Heather Whipps supports this idea in her article, How the Black Death Changed the World, by stating, “The Black Death-as it is commonly called-especially ravaged Europe, which was halfway through a century already marked by war, famine and scandal in the church…” (Whipps 1-2). The war had already weakened Europe financially, causing them to have a lack of resources. Due to these factors, people started moving from the countryside to city-side to better get those resources. Since cities were so condensed, it was easier for germs to spread, especially an airborne disease like the plague. Whipps continues, “Densely populated Europe, which had seen a recent growth in the population of its cities, was a tinderbox for the disease” (2).
Since ancient times, Smallpox has devastated the world, killing millions of people. Often referred to as the speckled monster, the smallpox disease originated in the new world when Spanish and Portuguese conquistadors and early English settlers arrived in the Americas. Although there had been attempts to cure the disease, including variation, (that came from Asia 2,000 years ago), they all had a high risk of death. It wasn’t until 1796, when Edward Jenner, a English paleontologist came up with a new form of vaccine, it was called inoculation. The disease decimated the local population and was one of the main reasons for the fall of the Aztec and Inca empires.
Introduction The black plague was a terrible crisis throughout the whole world and it affected many people, but it affected mostly the people of Europe. It killed thousands of people just in Europe and across the world as it killed many more. This was a feared disease in Europe because it was really contagious, and came from fleas on rats. The Plague was feared by many people because it was deathly, contagious, and made them feel awful. In Europe, and more specifically in London, during Elizabethan times the plague devastated the city.
I believe the Han Empire collapsed because of the Silk Road, a trading route from China to the Mediterranean. It bought some pro’s and con’s, like the spread of different cultures and the spread of the Bubonic Plague not only across China but parts of Europe as well. The Black Death originated in Europe and was spread across the eastern part of the world. It killed many people in the Han Empire meaning it killed thousands upon thousands. "Since most Empires were not advanced in their sanitation systems it spread quickly".
Europe would not get back up from that tragedy until centuries later. One to two third of the European’s population was destroyed during the Black Death. Deep economic changes turned up. Worldwide trade dropped, and wars in Europe suspended at the end of The Black Death in around 1350. Nobody knew how it extended.
Killing 1/3rd of Europe 's population, the Black Death was a major turning point in history. During this difficult time, Europe 's structure crumbled and caved due to panic, confusion and fear. Outlandish cults developed, communication between countries vanished, and city life came to a complete stop. The economic and trade systems were affected heavily, impacting the agricultural system as well. Prejudice and hate for the Jewish people also developed notably during the time of the Bubonic plague.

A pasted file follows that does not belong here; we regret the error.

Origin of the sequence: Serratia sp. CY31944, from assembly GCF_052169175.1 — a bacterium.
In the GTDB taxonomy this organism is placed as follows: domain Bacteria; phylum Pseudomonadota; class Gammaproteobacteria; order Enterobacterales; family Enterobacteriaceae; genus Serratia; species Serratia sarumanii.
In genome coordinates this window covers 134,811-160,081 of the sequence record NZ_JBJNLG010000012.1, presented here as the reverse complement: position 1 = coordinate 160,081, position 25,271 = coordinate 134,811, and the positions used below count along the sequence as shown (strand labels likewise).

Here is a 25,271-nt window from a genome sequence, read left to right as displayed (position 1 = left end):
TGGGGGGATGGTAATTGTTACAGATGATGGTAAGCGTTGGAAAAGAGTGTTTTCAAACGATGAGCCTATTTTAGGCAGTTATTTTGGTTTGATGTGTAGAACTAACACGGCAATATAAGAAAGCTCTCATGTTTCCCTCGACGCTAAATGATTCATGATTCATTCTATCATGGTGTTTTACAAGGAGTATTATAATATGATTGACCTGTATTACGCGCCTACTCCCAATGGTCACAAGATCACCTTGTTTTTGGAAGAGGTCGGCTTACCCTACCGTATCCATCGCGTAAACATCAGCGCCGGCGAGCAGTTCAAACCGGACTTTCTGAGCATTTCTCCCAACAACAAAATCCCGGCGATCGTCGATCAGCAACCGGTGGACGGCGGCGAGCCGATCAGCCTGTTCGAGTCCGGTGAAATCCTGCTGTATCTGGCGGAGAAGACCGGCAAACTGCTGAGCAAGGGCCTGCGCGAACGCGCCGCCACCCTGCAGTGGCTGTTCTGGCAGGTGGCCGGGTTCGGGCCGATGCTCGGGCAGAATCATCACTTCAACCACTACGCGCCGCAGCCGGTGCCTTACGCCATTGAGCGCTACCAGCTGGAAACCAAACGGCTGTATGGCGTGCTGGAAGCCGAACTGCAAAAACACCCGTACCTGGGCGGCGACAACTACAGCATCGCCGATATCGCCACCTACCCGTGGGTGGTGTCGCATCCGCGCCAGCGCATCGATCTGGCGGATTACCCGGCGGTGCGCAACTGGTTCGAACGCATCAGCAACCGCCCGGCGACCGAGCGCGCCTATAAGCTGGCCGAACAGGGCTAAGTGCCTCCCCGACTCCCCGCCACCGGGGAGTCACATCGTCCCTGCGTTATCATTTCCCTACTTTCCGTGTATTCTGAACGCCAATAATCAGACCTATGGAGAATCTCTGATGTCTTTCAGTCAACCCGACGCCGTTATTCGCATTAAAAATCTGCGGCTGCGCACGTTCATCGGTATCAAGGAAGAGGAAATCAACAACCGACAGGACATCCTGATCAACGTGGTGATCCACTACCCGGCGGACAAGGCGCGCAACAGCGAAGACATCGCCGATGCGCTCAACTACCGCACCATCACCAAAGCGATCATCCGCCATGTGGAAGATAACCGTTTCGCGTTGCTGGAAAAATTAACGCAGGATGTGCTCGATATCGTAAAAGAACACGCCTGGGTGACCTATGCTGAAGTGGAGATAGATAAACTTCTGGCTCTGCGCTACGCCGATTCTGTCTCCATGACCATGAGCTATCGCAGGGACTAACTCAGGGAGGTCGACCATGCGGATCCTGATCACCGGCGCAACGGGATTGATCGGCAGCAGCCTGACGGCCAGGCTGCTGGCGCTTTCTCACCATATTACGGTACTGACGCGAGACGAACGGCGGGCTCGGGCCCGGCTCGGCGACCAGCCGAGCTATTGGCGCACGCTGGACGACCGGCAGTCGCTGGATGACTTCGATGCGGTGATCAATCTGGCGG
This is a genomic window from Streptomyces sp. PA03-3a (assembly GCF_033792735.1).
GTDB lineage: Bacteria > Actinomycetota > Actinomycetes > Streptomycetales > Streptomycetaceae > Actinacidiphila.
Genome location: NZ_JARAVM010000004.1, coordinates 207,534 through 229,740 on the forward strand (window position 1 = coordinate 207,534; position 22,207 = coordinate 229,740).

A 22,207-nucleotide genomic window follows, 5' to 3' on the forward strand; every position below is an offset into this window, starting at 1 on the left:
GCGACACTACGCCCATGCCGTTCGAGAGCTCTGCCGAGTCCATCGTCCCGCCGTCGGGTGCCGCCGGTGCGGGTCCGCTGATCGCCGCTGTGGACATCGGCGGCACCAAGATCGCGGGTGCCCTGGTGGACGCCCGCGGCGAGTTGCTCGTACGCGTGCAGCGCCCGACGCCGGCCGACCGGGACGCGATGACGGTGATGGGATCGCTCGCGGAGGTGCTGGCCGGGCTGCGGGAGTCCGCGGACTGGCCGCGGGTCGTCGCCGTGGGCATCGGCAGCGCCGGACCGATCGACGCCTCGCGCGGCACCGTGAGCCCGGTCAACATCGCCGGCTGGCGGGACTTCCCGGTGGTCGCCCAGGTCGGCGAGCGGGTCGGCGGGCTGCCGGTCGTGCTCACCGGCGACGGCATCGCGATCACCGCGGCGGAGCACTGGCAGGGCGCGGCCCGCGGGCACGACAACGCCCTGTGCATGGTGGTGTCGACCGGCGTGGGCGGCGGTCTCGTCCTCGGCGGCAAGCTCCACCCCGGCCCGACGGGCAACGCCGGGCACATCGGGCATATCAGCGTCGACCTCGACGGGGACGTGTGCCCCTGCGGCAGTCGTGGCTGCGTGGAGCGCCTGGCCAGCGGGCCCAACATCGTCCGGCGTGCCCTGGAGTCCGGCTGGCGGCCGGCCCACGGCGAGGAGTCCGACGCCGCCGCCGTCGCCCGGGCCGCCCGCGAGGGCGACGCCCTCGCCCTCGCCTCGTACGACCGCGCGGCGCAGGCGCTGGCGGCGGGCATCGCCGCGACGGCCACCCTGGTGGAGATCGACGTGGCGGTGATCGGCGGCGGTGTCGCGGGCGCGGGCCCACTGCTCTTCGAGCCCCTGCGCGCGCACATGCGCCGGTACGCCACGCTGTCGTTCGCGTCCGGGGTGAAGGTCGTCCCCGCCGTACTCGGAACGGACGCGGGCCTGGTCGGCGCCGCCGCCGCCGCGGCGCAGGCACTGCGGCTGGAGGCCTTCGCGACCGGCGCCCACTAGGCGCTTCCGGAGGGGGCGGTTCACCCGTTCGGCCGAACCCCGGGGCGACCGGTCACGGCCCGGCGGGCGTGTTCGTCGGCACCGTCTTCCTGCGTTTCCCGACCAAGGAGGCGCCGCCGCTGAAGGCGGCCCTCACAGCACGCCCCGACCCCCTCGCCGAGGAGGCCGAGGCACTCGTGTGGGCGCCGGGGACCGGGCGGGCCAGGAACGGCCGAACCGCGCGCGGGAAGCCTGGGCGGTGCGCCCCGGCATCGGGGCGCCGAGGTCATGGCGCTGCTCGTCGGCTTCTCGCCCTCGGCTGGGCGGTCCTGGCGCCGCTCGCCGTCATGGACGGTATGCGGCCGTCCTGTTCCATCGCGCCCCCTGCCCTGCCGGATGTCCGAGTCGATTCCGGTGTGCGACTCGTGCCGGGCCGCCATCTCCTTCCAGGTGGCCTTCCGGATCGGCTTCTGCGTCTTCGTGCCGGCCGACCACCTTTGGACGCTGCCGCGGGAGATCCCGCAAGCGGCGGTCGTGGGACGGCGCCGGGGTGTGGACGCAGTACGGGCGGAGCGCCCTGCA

Which was in Europe during 1347, otherwise known as the Fourteenth Century. People were terrified of it, they separated them and their families from others, and left their family who carried the plague. It was every man for themselves. The symptoms of the most common plague, which is called black death consisted of bigger lymph nodes, headaches, chills, fever, and
If war can eliminate people 's lives, so can a plague. The Black Death was the disastrous pandemic of mankind. This plague swiped over Europe and parts of Asia and Africa. Back then, insufficient of research of medical studies aided the spread of the Black Death. Variety of factors contributed to lack of research.
During the mid-fourteenth century, a plague hit Europe. Initially spreading through rats and subsequently fleas, it killed at least one-third of the population of Europe and continued intermittently until the 18th century. There was no known cure at the time, and the bacteria spread very quickly and would kill an infected person within two days, which led to structural public policies, religious, and medical changes in Europe. The plague had an enormous social effect, killing much of the population and encouraging new health reforms, it also had religious effects by attracting the attention of the Catholic Church, and lastly, it affected the trade around Europe, limiting the transportation of goods. As a response to the plague that took place
The Middle Ages followed immediately after the fall of the Roman Empire. The Black Plague had taken millions of lives and the Hundred Years’ War had decimated the people of Europe. After that period of distress, the survivors were concerned about salvation, protection, food and shelter, political power, which came in the form of wealth, and the Church. Gothic architecture was another staple of the Middle Ages. Gothic cathedrals were looming, formidable structures with spires that pointed up towards God and the heavens.